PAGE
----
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How to Work with Agents and Reps


Portraits Under Pressure


Lesson Info

How to Work with Agents and Reps

I'm bringing in, not right now, but in a minute, one of my photo assistants. His name is Tim Young. And, the reason I'm bringing him on is because I want to talk about the team and the relationship that you have with the people around you. The team that you build around your business and the creative people who you bring on set. So, Tim Young's gonna join us and talk about his role as a photo assistant, but before I get to him, I wanna talk about the other people that you're building around you in your business. So, it's your friends and the networking that you do, but it's also about the producers you hire, and in some circumstances, your rep, or your agent. I thought about talking about this yesterday when we were talking about marketing, and I showed you a list of places where you can go to get a list of reps if you feel like you're at that point in your career and you wanna reach out to them. That's actually how I met my rep. I looked through a lot of agency lists, and I liked rost...

ers, and I put them all in an email, all the ones that I thought that had a really good feel to them, and I sent out a big email blast. And, two people wrote back of all the people, and it was a really interesting process. So, what I wanted to talk to you about in agents is sort of finding that relationship. Now, you might not feel like you're ready for that, and that's fine, and you might feel like it's around the corner for you in your career, but regardless I wanted to give you my, share with you my experience, so you, when that time comes, you guys will feel ready. And, what I learned about having an agent is that in my head, I was gonna go, I was gonna get an agent, and then after that I was gonna sit on the couch, I was gonna put my feet up, and I was gonna watch movies, and the phone was gonna ring, and I was just gonna be working nonstop. But that's not actually reality, and I don't really know why I thought it was. In my experience, finding an agent was a lot like finding a spouse. It's a very intense work relationship, and it is very similar to the relationship you have with your partner. It took me 30 years to find the perfect man, so I don't know why I expected it to take less time to find an agent. I talk to my agent every day, sometimes many many times a day, or for extended periods of time, and she's a household name in my house. Paige is part of our family now, and the reason that is the case is because when I met her, I'll back track to how we ended up together. So, I told you I sent out the email and two people wrote back and they both said, "I think your work "is really interesting", so I pursued both of those avenues. Now, some of the agents and the agencies that I really wanted, I thought I wanted to be with, were not interested in me, and so I was, I didn't understand why or whatever. I started talking to these two people, or these two agencies, and it was so obvious to me why I wanted to go with Paige, who's my agent now, and that's because she loved my work. It was, that was sort of the bottom line. She really believed in my point of view in what I was doing, and she wanted to help me grow. She wasn't, and I don't think agents should do this, and when you're in the situation you need to listen for the data and listen for things, she never said, "Oh, you know what's really popular right now? "CGI. "I think you should go make some photos using CGI "because then we'll get hired to do whatever". She has never said that to me. All she says is, "Go out, do the work you wanna do, "that inspires you, if it's inspired, "the viewer will see that, and people will see that, "and people will wanna hire you". But an agent becomes the backbone of your business, which is really helpful. It allows me to be creative. She becomes the person who negotiates fees and usage so you don't have to, which means that she has those conversations and I get to show up on set and be the fun, creative human being that I wanna be.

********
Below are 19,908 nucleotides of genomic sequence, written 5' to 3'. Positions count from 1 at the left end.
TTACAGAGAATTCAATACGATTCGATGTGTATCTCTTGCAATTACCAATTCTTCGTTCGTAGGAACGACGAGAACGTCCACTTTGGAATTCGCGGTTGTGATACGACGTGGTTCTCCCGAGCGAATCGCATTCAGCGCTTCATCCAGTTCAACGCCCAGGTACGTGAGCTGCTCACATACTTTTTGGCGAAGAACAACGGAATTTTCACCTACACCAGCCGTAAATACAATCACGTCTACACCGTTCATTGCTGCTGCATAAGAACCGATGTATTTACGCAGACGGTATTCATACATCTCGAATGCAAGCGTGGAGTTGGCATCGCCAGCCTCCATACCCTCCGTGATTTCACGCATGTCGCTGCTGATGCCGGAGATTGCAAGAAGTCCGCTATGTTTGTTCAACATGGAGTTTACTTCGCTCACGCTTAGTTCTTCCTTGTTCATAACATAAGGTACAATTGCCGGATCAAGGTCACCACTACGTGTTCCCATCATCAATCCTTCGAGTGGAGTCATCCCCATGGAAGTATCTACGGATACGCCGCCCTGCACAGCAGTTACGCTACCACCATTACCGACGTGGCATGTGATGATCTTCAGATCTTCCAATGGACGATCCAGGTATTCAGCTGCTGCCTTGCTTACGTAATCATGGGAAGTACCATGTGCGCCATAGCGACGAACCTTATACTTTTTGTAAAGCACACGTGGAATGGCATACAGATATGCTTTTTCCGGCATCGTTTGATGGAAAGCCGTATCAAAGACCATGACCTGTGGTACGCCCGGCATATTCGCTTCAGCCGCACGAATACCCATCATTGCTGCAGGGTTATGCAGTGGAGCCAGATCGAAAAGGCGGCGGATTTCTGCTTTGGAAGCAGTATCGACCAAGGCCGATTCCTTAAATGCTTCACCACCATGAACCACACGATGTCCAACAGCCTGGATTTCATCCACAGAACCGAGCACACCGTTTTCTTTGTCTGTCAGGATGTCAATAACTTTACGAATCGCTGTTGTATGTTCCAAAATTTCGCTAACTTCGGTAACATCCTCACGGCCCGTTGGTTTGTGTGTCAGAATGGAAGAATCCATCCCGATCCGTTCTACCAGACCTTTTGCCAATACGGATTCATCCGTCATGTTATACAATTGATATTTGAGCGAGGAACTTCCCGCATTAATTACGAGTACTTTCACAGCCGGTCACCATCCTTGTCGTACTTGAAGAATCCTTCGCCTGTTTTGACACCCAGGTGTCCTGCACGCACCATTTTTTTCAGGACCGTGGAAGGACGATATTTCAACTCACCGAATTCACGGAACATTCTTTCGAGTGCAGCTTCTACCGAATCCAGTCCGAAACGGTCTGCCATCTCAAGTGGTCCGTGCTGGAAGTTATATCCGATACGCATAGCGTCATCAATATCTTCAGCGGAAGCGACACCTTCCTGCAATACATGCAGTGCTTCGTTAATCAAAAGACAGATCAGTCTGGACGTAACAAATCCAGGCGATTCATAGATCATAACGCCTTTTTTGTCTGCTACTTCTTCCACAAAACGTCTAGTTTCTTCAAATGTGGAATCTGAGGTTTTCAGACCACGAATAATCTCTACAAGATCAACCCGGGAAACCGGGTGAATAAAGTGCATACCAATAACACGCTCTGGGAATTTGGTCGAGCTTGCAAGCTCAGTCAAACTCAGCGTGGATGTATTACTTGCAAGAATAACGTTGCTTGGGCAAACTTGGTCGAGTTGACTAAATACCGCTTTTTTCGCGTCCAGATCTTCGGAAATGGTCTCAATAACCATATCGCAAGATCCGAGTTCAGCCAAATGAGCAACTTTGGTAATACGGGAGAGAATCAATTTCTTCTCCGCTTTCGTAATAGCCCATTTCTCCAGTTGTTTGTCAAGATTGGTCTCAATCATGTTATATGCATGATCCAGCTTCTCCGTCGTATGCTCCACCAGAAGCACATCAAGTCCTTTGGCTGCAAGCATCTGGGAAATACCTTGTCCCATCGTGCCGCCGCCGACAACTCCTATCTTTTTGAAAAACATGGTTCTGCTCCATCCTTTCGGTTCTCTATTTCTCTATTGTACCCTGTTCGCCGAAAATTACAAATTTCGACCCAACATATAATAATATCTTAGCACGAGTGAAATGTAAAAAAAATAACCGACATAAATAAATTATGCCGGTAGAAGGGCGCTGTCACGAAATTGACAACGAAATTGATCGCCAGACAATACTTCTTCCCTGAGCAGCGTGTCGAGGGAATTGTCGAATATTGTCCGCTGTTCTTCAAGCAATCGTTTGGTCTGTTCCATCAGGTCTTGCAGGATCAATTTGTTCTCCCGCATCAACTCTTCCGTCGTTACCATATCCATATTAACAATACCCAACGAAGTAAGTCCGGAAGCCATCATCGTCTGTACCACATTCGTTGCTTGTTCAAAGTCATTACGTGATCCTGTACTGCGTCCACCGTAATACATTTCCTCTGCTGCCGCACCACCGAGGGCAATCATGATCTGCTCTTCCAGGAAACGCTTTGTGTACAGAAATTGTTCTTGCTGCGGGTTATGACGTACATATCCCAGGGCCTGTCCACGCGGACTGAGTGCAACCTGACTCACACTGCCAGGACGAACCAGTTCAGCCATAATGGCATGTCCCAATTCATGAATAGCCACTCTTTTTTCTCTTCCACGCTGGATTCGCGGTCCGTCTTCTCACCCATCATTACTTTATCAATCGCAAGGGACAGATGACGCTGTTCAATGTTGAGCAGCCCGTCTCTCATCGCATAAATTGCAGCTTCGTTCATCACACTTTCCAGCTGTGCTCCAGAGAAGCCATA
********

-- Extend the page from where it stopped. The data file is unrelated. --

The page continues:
Class Description

You need more than just great lighting and equipment to create an exceptional portrait. Sometimes a shoot doesn’t go as planned. The location is drab, the client isn’t in the best mood, or you forget to charge your camera batteries. Great portrait photographers are able to think on their feet and connect with their subjects. 

Victoria Will’s background as a photojournalist and celebrity photographer has helped her to develop techniques on editorial assignments to quickly connect with a subject. She’ll show you how to use your environment to capture a unique image that reflects the person in the portrait. She’ll also highlight how to quickly evaluate a less than perfect situation and make it work for you and your subject. 

You’ll learn:
  • Techniques for choosing the light, process and locations for a successful portrait
  • How to build a rapport and utilize clear communication with your subjects
  • How to set up a developed concept as well as how to light on the fly 
  • Successful strategies for marketing yourself as a photographer and how to get your work in front of editors
You’ll watch Victoria photograph real people in limited settings and how to scout multiple opportunities in a limited space. She’ll go through how to make every frame count and how to get the shots the editor requested, as well as those that speak to your vision in the moment. Learn how to make your subject feel comfortable in only a few moments while capturing exquisite images in Portraits Under Pressure.